How very ... unexpected. And yet another sign that HIV/AIDS in Africa is a very different disease than HIV/AIDS in the West.
The richest people in Africa have higher HIV prevalence rates than the poorest, disputing commonly held beliefs that AIDS is a disease driven by poverty, according to an analysis released yesterday of recent data from eight African countries. The study, which was presented and debated in South Africa at the third annual US President's Emergency Plan for AIDS Relief meeting, found that the poorest 20 percent of the population almost always had a lower HIV prevalence rate than the richest 20 percent. The study's author said the findings should be used to make sure AIDS prevention messages are reaching those who earn the most money.
"Poverty-driven programs are likely to have limited impact on prevention efforts when the majority of HIV-infected people are the wealthiest, not the poorest," said Vinod Mishra , director of research at ORC Macro , a Maryland-based research company that conducts detailed demographic surveys around the world. Mishra gave several possible reasons why those with more money have higher HIV prevalence rates. One is that studies show that the richest people have more partners, "more opportunities to travel, more opportunities for casual sex," and rich men can afford to buy sex, Mishra said in an interview. He also said wealthier men in Africa start having sex at an earlier age than poorer men, though wealthier women start to have sex later than poorer women.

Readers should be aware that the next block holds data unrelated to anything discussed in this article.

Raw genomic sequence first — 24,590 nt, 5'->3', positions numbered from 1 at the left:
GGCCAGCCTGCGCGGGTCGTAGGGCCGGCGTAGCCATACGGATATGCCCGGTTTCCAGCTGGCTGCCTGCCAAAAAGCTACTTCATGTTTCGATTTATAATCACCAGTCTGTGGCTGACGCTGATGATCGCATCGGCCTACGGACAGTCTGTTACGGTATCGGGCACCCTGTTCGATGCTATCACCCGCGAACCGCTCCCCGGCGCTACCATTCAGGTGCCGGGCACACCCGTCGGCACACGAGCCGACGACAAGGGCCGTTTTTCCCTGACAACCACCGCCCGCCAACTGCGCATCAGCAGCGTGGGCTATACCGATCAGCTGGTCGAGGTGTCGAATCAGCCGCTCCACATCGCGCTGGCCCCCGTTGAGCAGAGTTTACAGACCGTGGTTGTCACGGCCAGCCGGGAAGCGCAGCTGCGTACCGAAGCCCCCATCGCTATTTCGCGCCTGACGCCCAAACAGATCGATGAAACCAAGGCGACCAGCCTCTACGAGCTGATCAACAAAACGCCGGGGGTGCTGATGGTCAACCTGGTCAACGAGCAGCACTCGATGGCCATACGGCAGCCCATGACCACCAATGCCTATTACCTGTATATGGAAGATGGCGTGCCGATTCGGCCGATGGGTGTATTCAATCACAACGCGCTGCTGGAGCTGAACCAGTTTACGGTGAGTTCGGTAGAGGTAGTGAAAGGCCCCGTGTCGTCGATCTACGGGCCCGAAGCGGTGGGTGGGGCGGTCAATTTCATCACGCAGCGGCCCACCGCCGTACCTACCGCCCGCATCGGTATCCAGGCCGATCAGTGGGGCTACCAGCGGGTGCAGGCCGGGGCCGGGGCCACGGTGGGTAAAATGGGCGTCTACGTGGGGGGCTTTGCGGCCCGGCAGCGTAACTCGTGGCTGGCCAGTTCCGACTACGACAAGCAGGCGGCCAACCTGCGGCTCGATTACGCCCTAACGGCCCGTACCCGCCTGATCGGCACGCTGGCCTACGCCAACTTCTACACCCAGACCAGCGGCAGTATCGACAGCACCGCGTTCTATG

Several delegates to the conference later took issue with Mishra's conclusions. "Ninety percent of the people in Africa are poor," John Lambert , a British development official, told Mishra after his talk. "The danger is that people could say that AIDS affects the wealthy more than the poor people. We worry about that."
Mishra said HIV infections still have a much harsher impact on the poorest because they generally lack access to good healthcare as well as proper nutrition. But he said many donors and African countries remain dismissive of data that show the richest men and women in Africa have higher infection rates. "It may be that they see other diseases related to poverty, and they don't expect it to be the case with HIV," Mishra said. He said Lambert was partly correct in saying that in many African countries the richest 20 percent included people who were poor by most standards. Still, he said, there was a great divide in African countries between the richest and poorest, and HIV prevention efforts would be better targeted toward those with more wealth.
Standing next to him, Dr. Alex Opio , assistant commissioner in Uganda's national disease-control department, said he was met with disbelief recently when he briefed foreign donors on the HIV prevalence data. In Uganda, the rate of HIV infection among the poorest 20 percent of women was 5 percent, compared with an 11 percent infection rate for the richest 20 percent; for men, 4 percent of the poorest were infected, compared with 6 percent of the richest. "People wanted to stone me," Opio said of the reaction from donors. He said they didn't want to admit their programs were focused on the wrong population group. ``It's in their mind-set that the poorest have the highest prevalence. They don't want to hear anything different."...
Even allowing for the comparative poverty of many of Africa's wealthiest people, it's baffling that AIDS is a disease of wealth. Perhaps people feel that their money insulates them from any consequences.
What I wonder is if they also tested for other sexual/social diseases, to the extent that you could with just blood samples. Allowing for the very clear differences between Africa and the US, recent studies of rising rates of STDs other than HIV/AIDS would indicate that these very wealthy people ought to also have a rather startling incidence rate of syphilis, gonorrhea, chlamydia and other such diseases. If that's not the case, then perhaps something specific is going on to produce this result.Posted by iain at June 16, 2006 11:20 AM